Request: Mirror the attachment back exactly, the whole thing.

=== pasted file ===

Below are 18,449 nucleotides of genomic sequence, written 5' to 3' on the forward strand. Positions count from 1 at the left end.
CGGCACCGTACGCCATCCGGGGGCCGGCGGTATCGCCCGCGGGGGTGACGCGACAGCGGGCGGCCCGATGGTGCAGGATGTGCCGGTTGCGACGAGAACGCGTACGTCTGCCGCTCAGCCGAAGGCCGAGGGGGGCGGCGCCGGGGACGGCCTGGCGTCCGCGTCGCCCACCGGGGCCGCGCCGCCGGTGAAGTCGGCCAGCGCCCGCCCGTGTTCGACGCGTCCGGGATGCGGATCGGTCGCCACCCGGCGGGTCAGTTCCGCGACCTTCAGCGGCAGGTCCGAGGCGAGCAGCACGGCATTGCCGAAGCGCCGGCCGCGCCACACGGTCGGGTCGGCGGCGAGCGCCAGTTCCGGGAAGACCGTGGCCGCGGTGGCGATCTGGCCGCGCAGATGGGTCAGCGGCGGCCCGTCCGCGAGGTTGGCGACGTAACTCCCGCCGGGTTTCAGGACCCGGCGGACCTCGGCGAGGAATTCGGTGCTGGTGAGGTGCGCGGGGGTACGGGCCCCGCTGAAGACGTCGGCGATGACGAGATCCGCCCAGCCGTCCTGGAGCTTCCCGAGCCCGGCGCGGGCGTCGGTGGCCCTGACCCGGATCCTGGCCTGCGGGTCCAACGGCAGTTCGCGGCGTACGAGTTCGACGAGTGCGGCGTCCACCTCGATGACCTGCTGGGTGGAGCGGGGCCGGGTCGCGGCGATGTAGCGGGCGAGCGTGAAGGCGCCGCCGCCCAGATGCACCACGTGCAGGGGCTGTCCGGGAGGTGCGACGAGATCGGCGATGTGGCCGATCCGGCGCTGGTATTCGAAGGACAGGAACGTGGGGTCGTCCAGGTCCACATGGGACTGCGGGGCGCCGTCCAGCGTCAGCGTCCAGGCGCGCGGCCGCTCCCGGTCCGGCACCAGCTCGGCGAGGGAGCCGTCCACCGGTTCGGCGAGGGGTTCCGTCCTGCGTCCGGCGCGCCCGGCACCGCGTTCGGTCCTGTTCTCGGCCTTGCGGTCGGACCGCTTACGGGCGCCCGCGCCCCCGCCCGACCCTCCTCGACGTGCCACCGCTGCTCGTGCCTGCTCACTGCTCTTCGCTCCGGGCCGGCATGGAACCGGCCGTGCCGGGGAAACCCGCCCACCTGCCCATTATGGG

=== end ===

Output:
Below are 18,449 nucleotides of genomic sequence, written 5' to 3' on the forward strand. Positions count from 1 at the left end.
CGGCACCGTACGCCATCCGGGGGCCGGCGGTATCGCCCGCGGGGGTGACGCGACAGCGGGCGGCCCGATGGTGCAGGATGTGCCGGTTGCGACGAGAACGCGTACGTCTGCCGCTCAGCCGAAGGCCGAGGGGGGCGGCGCCGGGGACGGCCTGGCGTCCGCGTCGCCCACCGGGGCCGCGCCGCCGGTGAAGTCGGCCAGCGCCCGCCCGTGTTCGACGCGTCCGGGATGCGGATCGGTCGCCACCCGGCGGGTCAGTTCCGCGACCTTCAGCGGCAGGTCCGAGGCGAGCAGCACGGCATTGCCGAAGCGCCGGCCGCGCCACACGGTCGGGTCGGCGGCGAGCGCCAGTTCCGGGAAGACCGTGGCCGCGGTGGCGATCTGGCCGCGCAGATGGGTCAGCGGCGGCCCGTCCGCGAGGTTGGCGACGTAACTCCCGCCGGGTTTCAGGACCCGGCGGACCTCGGCGAGGAATTCGGTGCTGGTGAGGTGCGCGGGGGTACGGGCCCCGCTGAAGACGTCGGCGATGACGAGATCCGCCCAGCCGTCCTGGAGCTTCCCGAGCCCGGCGCGGGCGTCGGTGGCCCTGACCCGGATCCTGGCCTGCGGGTCCAACGGCAGTTCGCGGCGTACGAGTTCGACGAGTGCGGCGTCCACCTCGATGACCTGCTGGGTGGAGCGGGGCCGGGTCGCGGCGATGTAGCGGGCGAGCGTGAAGGCGCCGCCGCCCAGATGCACCACGTGCAGGGGCTGTCCGGGAGGTGCGACGAGATCGGCGATGTGGCCGATCCGGCGCTGGTATTCGAAGGACAGGAACGTGGGGTCGTCCAGGTCCACATGGGACTGCGGGGCGCCGTCCAGCGTCAGCGTCCAGGCGCGCGGCCGCTCCCGGTCCGGCACCAGCTCGGCGAGGGAGCCGTCCACCGGTTCGGCGAGGGGTTCCGTCCTGCGTCCGGCGCGCCCGGCACCGCGTTCGGTCCTGTTCTCGGCCTTGCGGTCGGACCGCTTACGGGCGCCCGCGCCCCCGCCCGACCCTCCTCGACGTGCCACCGCTGCTCGTGCCTGCTCACTGCTCTTCGCTCCGGGCCGGCATGGAACCGGCCGTGCCGGGGAAACCCGCCCACCTGCCCATTATGGG